Crowdsourcing

GSA builds hub for agency citizen science projects

Shutterstock image (by Makkuro GL): crowdsourcing innovation.

The General Services Administration has launched a companion site to Challenge.gov that centralizes all the resources agencies can use for crowdsourcing and citizen science projects.

The new site, CitizenScience.gov, is intended to be a central hub for agencies running both crowdsourcing and citizen science resources and initiatives. It features a catalog of agency-sponsored projects; a toolkit with resources on how to organize and manage those projects; and access to a community of hundreds practitioners across the federal government. A post on the White House blog said the new site brings together the Office of Science and Technology Policy, GSA, the Woodrow Wilson International Center for Scholars and employees from across federal agencies.

"Challenge.gov and CitizenScience.gov are different but complimentary programs in the federal government's efforts to increase open innovation and public engagement while addressing critical issues," Kelly Olson, senior innovation advisor and Challenge.gov director, said in an email to FCW.

Organizations submit an open call for voluntary assistance from a large group of individuals for online, distributed problem solving, according to a DigitalGov blog post. Citizen science, on the other hand, asks the public "to participate in the scientific process to tackle real-world problems."  Volunteers can ask research questions, conduct experiments, collect and analyze data, interpret results, make new discoveries, develop technologies and more, GSA said.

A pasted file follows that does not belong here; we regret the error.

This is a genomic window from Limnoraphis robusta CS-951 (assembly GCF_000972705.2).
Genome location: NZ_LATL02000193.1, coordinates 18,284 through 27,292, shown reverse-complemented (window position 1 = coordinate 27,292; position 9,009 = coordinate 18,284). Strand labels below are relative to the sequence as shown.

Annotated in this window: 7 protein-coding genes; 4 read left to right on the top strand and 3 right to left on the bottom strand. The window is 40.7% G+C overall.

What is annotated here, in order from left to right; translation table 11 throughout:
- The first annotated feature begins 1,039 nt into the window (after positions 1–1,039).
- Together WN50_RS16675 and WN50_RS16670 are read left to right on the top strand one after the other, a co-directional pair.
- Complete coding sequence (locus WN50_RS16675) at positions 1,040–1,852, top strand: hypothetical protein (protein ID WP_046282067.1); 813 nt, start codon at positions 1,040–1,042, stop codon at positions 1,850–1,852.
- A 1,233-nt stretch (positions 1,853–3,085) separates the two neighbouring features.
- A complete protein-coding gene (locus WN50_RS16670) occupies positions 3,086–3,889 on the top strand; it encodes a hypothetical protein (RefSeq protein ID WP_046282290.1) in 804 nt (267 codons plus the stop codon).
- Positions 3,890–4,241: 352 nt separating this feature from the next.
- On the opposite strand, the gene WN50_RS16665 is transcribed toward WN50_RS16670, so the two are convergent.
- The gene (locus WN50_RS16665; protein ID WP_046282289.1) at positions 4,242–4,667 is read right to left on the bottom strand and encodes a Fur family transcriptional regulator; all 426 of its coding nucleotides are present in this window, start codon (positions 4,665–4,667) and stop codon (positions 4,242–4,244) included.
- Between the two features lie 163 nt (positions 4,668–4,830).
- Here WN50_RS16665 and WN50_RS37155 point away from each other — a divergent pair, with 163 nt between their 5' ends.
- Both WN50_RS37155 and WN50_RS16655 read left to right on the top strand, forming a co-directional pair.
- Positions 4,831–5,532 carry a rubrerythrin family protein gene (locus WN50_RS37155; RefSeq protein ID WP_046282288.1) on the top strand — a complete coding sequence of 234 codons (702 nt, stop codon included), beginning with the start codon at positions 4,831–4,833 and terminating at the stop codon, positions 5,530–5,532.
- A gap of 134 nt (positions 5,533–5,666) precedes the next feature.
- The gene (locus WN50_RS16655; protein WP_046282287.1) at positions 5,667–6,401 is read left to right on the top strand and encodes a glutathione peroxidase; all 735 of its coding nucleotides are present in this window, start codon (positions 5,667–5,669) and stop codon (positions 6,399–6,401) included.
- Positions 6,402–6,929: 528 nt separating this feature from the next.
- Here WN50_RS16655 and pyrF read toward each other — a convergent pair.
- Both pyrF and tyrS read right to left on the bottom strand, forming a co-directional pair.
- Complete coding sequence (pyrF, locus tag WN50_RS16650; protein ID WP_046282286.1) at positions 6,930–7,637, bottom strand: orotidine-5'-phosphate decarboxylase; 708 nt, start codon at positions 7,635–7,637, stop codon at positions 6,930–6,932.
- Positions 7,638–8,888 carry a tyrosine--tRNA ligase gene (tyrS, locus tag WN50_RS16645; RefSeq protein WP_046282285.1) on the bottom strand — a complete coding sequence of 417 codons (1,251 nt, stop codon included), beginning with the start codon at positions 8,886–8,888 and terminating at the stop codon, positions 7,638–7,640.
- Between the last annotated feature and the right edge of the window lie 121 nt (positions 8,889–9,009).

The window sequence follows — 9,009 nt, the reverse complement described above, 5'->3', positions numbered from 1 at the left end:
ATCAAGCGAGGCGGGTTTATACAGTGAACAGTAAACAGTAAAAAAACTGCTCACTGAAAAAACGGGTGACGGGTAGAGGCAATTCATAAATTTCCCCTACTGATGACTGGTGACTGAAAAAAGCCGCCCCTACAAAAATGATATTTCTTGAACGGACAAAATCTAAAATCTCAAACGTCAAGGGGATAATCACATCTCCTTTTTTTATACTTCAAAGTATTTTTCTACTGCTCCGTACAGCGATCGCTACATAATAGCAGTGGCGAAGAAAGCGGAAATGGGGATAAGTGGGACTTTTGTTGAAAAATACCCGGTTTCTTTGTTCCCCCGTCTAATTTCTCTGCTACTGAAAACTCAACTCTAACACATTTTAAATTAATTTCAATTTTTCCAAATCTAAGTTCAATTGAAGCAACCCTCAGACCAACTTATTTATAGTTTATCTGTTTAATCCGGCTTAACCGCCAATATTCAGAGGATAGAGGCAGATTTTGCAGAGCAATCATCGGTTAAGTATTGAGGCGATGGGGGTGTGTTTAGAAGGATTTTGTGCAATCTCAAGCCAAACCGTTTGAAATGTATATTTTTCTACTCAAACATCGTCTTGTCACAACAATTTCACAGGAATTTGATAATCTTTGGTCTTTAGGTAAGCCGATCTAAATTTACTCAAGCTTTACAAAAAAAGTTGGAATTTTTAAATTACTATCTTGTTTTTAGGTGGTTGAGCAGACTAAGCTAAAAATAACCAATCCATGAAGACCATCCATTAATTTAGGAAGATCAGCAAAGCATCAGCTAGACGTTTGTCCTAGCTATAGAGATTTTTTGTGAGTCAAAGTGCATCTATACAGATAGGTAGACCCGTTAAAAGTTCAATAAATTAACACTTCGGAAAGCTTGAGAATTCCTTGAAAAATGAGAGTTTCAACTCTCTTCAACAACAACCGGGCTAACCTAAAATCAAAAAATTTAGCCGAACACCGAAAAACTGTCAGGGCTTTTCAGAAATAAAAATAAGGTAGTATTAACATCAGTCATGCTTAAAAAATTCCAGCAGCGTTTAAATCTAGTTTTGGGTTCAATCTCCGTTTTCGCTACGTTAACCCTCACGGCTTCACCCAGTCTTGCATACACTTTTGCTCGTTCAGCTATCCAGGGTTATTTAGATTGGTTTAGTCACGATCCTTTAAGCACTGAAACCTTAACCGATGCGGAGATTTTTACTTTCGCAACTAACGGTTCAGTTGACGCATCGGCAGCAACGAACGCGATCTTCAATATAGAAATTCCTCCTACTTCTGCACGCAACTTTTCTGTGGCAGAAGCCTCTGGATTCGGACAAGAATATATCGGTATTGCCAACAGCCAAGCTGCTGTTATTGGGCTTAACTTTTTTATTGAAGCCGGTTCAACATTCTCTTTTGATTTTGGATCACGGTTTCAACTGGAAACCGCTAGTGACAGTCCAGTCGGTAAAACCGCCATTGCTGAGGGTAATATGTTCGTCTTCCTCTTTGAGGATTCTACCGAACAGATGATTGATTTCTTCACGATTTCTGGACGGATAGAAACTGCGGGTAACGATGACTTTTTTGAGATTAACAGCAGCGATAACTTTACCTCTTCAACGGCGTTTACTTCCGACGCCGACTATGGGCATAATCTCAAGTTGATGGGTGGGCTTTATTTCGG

Listing projects in the CitizenScience.gov database is voluntary, she said, and no prizes are offered as  there are on Challenge.gov. However, Olsen said some citizen science projects already have helped agencies secure significant help from citizen volunteers. For instance, said the National Archives' Citizen Archivist Dashboard allows people to help classify historical records and documents much faster than could be done otherwise. More than 170,000 volunteers indexed 132 million names from the 1940 Census records in just five months, she noted.

Challenge.gov, meanwhile, is the official listing for all federal crowdsourcing challenge competitions, she said. Agencies can use Challenge.gov at no cost, beyond that of any prizes offered.

About the Author

Mark Rockwell is a senior staff writer at FCW, whose beat focuses on acquisition, the Department of Homeland Security and the Department of Energy.

Before joining FCW, Rockwell was Washington correspondent for Government Security News, where he covered all aspects of homeland security from IT to detection dogs and border security. Over the last 25 years in Washington as a reporter, editor and correspondent, he has covered an increasingly wide array of high-tech issues for publications like Communications Week, Internet Week, Fiber Optics News, tele.com magazine and Wireless Week.

Rockwell received a Jesse H. Neal Award for his work covering telecommunications issues, and is a graduate of James Madison University.

Click here for previous articles by Rockwell. Contact him at mrockwell@fcw.com or follow him on Twitter at @MRockwell4.


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